On July 11, 2012, Ryan Anderson, 2012's Most Improved Player & 3-point field goals leader, was acquired in a sign-and-trade by the New Orleans Hornets, with the Orlando Magic, for Gustavo Ayón.
2013–present: The Pelicans fly in 
New owner Tom Benson had indicated early in his ownership that he wished to change the team's name to something more local, with his preference being a return of the name "Jazz" to the city (the city's former NBA team, the New Orleans Jazz, long ago moved to Salt Lake City and became known as the Utah Jazz). However, Utah indicated they had no interest in returning the name due to over 25 years of history associated with it, including two Finals appearances. Benson had also heavily favored the names "Brass" and "Krewe" but on December 4, 2012, it was reported that the Hornets will be changing their name to the New Orleans Pelicans beginning with the 2013-2014 season, after Louisiana's state bird, the Brown Pelican. The name Pelicans had previously been used by a minor-league baseball team that played in New Orleans from 1901 to 1957. These reports were officially confirmed on January 24, 2013, when the Hornets officially announced said name change and unveiled accompanying logos and a blue, gold and red color scheme.
On April 18, 2013, the team's name was officially changed to the Pelicans. There has been some popular sentiment for the Bobcats to revive the Hornets name. However, according to NBA officials, such a change would not happen until the 2014-2015 season at the earliest. If the change were to happen, Benson would not be owed compensation by Bobcats owner Michael Jordan. On May 18, it was reported that the Bobcats had started the process to reclaim the Hornets name.
Current roster 
New Orleans Pelicans roster
Retired numbers 
|New Orleans Pelicans retired numbers|
|7||"Pistol" Pete Maravich||G||1974–1979 1|
|13||Bobby Phills||G||1997–2000 2|
- 1 The Hornets retired Maravich's number during their first game in New Orleans in honor of his basketball contributions to the area at LSU and with the city's former NBA team, the New Orleans Jazz.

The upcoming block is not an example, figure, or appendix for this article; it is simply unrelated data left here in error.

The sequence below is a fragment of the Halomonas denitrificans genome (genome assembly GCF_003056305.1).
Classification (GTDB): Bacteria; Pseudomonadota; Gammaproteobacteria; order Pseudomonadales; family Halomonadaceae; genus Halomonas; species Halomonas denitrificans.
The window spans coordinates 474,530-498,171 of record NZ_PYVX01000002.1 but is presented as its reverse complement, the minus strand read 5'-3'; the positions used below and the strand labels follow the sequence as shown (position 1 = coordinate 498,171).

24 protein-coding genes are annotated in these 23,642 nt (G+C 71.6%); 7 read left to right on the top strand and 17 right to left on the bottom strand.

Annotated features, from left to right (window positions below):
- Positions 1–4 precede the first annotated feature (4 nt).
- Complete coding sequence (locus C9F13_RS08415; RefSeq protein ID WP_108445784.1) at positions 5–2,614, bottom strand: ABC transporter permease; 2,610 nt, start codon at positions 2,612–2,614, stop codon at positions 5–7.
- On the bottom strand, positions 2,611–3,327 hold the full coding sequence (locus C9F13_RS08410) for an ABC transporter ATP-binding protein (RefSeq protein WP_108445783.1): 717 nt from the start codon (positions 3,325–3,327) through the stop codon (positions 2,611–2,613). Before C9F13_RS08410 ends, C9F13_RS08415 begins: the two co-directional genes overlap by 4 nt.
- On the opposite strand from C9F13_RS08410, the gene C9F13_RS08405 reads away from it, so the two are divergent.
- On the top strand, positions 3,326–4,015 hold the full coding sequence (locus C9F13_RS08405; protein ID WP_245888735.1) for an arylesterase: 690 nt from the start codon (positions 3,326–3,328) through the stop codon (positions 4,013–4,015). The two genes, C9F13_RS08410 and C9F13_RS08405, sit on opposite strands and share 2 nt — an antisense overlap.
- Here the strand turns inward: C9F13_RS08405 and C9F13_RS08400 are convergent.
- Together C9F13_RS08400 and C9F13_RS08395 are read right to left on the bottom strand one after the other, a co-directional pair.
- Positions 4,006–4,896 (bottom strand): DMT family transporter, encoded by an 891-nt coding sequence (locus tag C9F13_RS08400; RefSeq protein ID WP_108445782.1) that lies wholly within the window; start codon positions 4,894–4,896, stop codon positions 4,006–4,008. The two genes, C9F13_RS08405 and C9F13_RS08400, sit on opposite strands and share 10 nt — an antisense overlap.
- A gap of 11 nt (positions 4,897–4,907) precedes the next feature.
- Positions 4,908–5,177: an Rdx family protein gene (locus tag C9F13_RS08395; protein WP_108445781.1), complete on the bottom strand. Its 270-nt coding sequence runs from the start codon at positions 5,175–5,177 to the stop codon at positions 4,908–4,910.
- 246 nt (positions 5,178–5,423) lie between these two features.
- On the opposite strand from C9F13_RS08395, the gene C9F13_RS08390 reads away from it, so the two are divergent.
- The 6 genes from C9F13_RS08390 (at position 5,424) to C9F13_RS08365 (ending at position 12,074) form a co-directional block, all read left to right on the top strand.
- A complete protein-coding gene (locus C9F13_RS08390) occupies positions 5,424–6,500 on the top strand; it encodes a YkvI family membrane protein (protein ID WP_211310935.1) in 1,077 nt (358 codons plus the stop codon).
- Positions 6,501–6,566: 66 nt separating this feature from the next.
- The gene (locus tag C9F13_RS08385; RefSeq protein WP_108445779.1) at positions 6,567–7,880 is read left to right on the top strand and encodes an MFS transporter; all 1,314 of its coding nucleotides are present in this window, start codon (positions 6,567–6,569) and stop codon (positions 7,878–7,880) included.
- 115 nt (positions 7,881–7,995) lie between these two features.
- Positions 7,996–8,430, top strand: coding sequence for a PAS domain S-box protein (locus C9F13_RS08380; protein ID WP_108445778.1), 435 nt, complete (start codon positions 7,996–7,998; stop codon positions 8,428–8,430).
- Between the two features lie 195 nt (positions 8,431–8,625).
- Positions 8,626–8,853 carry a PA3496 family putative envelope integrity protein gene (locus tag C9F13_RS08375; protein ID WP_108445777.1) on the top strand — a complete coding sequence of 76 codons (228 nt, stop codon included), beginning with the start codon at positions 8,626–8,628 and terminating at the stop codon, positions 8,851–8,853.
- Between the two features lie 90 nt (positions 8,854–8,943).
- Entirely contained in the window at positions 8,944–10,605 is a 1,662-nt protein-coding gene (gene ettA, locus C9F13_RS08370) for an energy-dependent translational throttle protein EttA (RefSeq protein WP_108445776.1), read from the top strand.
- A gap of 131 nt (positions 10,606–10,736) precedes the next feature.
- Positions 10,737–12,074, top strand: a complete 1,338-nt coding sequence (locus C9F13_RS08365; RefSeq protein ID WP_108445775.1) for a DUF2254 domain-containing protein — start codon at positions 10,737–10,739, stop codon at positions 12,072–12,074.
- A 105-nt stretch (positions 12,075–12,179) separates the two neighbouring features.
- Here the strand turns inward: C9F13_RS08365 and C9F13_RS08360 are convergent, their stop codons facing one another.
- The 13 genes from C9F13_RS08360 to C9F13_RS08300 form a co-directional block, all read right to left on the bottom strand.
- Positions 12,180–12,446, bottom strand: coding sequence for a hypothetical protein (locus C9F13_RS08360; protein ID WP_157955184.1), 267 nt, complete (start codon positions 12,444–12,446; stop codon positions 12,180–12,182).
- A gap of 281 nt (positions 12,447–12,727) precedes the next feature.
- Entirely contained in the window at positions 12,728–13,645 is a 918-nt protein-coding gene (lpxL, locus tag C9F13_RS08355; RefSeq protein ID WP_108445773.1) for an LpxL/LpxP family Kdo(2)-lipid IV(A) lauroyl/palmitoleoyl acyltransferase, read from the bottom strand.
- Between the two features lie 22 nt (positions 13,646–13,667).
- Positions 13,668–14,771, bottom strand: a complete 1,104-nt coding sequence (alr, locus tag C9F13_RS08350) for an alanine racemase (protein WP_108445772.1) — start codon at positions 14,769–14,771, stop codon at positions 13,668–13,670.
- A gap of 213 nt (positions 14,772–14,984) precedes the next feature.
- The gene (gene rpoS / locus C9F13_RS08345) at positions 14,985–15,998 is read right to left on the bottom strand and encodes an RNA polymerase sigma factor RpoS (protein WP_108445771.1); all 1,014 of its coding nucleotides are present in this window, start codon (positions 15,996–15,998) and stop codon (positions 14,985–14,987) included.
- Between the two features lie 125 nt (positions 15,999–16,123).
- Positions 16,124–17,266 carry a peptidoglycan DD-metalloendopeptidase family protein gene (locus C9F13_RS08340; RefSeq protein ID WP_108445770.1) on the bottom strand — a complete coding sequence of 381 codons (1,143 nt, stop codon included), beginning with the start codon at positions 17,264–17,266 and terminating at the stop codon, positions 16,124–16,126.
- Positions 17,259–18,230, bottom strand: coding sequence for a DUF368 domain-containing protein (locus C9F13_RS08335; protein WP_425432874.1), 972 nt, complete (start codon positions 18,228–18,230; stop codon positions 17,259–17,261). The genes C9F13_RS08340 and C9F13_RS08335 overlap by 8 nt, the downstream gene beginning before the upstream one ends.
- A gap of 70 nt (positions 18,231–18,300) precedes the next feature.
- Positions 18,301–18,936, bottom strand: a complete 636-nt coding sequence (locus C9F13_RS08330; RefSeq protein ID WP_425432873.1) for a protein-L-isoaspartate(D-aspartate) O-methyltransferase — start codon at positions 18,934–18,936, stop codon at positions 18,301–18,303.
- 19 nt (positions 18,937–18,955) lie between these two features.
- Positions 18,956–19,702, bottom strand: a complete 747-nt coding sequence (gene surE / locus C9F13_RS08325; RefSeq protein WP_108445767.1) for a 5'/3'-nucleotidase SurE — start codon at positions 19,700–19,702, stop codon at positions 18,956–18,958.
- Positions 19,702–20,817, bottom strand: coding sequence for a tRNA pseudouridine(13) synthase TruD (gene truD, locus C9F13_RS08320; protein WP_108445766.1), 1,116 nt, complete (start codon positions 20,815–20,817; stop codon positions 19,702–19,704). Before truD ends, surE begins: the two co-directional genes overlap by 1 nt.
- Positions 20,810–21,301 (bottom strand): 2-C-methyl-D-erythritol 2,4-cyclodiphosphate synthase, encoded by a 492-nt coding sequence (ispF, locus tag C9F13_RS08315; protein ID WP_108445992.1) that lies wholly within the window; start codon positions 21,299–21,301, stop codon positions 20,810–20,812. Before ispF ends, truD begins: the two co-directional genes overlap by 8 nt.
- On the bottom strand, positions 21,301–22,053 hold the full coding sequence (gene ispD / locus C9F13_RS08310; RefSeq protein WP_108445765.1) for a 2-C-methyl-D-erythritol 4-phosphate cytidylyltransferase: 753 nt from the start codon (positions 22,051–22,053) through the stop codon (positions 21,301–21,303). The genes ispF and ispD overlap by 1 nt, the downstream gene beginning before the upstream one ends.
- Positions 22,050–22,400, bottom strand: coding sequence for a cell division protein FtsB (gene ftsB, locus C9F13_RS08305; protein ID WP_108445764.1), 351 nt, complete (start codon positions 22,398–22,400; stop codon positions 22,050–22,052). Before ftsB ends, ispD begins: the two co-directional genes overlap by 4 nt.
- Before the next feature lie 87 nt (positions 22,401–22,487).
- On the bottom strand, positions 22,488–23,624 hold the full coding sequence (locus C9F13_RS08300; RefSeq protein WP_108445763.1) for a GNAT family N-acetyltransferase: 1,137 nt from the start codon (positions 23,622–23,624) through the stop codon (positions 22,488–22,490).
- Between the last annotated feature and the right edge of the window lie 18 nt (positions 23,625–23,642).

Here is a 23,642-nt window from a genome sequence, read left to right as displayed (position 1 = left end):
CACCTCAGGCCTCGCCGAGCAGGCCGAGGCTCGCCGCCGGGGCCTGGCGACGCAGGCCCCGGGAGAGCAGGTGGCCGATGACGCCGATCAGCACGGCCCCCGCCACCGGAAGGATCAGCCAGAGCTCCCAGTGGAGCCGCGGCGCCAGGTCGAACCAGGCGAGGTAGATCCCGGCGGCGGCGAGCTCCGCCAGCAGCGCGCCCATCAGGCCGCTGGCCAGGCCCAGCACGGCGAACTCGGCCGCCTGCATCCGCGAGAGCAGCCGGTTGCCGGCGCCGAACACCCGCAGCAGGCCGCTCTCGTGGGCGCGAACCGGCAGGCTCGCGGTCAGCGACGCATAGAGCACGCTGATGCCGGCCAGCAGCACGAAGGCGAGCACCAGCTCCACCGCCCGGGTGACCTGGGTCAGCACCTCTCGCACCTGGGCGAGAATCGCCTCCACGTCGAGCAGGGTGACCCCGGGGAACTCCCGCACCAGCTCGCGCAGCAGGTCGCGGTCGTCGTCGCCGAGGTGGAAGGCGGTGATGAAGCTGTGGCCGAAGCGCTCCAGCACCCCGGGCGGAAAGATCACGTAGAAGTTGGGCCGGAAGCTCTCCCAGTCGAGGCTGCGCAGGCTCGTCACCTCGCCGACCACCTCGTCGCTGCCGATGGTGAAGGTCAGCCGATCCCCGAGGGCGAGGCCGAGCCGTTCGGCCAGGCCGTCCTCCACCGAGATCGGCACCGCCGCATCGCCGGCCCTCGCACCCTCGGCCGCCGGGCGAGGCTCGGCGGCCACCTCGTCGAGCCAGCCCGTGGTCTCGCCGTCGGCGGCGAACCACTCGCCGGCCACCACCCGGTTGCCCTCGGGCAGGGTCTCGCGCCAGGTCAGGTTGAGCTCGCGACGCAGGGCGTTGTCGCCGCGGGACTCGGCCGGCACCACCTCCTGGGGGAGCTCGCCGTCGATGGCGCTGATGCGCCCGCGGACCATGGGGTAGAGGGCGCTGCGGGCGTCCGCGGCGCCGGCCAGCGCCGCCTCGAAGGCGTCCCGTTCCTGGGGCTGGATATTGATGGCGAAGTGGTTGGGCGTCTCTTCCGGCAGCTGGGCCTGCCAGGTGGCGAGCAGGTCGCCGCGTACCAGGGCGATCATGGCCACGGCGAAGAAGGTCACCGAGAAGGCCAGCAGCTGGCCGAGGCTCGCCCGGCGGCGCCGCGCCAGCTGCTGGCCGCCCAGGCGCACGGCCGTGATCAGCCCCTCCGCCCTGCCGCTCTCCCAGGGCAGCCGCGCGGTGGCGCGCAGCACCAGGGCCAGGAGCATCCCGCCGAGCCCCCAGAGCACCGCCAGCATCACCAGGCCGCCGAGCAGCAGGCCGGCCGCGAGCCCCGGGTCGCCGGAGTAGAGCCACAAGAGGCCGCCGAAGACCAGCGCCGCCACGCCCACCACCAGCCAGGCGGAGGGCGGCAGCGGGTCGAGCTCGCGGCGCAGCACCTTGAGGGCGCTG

- 2 The Hornets retired Phills' number after he was killed in an automobile accident in Charlotte.
Players of note 
- Larry Johnson, F, 1991–1996
- Alonzo Mourning, C, 1992–1995
- Glen Rice, G/F, 1995–1998
- Baron Davis, G, 1999–2005
- Kelly Tripucka, F, 1988–1991
- Dell Curry, G/F, 1988–1998
- Muggsy Bogues, G, 1988–1997
- Rex Chapman, G, 1988–1992
- Chris Paul, G, 2005–2011
- David Wesley, G, 1997–2004
- David West, F, 2003–2011
Basketball Hall of Famers 
- Robert Parish, C, 1994–1996
Franchise awards and honors 
Individual awards - Charlotte 
- Larry Johnson – 1992
- Dell Curry – 1994
- Glen Rice – 1997
- Bob Bass – 1997
- Larry Johnson – 1993
- Glen Rice – 1997
Individual awards - New Orleans 
- Chris Paul – 2006
- Byron Scott – 2008
- Byron Scott – 2008
- Chris Paul – 2008
- Chris Paul – 2009
Head coaches 
Home arenas 
- Other temporary facilities due to the effects of Hurricane Katrina:
See also 
- George Shinn, team owner, 1988–2002
- Charlotte Coliseum, home arena, 1988–2002
- Hugo, team mascot, 1988–2013
- "Benson Family Unveils New Orleans Pelicans Colors and Logos". New Orleans Hornets. January 24, 2013. Retrieved January 24, 2013.
- Montpelier - James Madison University Magazine
- New Orleans Hornets Memorabilia, sportsmemorabilia.com, accessed 28 December 2010.
- 1988-89: Charlotte Stocks Roster With Veterans nba.com/hornets, accessed 25 April 2008.
- Cleveland Cavaliers 133, Charlotte Hornets 93
- Los Angeles Clippers 105, Charlotte Hornets 117
- Jennifer Armstrong, The Times-Picayune (March 2009). "1988 Charlotte Hornets started off with a bang, became wildly popular with their fans | NOLA.com". Blog.nola.com. Retrieved 2012-12-07.
- ESPN - The Mourning After - Classic
- Charlotte Hornets (1988-2002)
- "CNNSI.com - NBA Basketball - Hornets to apply for relocation to Memphis - Monday March 26, 2001 05:47 PM". Sportsillustrated.cnn.com. 2001-03-26. Retrieved 2012-12-07.
- World Class City, Third World Paycheck. Creative Loafing, 2001-12-29
- ESPN.com - Council willing to amend 'new owner' statement
- Green, Ron Jr. Shinn: I messed up in Charlotte. Charlotte Observer, 2008-11-01.
- ESPN.com: Eye for victory
- Bennett, Dashiell (2011-01-07). "Larry Ellison Confirms He Tried To Buy The New Orleans Hornets, But Was Beaten Back By The NBA". Business Insider.
- Saints owner Benson buys Hornets from NBA Associated Press
- New Orleans Hornets to be purchased by New Orleans Saints' owner Tom Benson for $338 million NOLA.com Retrieved on April 13, 2012
- Hornets seeking name change, set to build new practice facility
- We Beelive: Charlotte...take back your Hornets! Facebook Page
- "Mickey Loomis takes on top New Orleans Hornets job", Associated Press at NFL.com, June 19, 2012.
- Moore, Matt (2008-06-11). "Report: Hornets to change name to New Orleans Pelicans in 2013-2014". CBSSports.com. Retrieved 2012-12-07.
- "List of Louisiana State symbols". Doa.louisiana.gov. Retrieved 2013-01-27.
- New Orleans Pelicans logos and colors scheme, hornets.com
- "Possible Bobcats name change at least 18 months away". Charlotte News-Observer. Retrieved 2013-04-16.
- "Bobcats could revert to Hornets". ESPN. May 18, 2013. Retrieved May 18, 2013.
|Wikimedia Commons has media related to: New Orleans Pelicans|
- New Orleans Pelicans official site
- Hornets owner pledges full commitment to New Orleans—December 14, 2006
- -December 23, 2012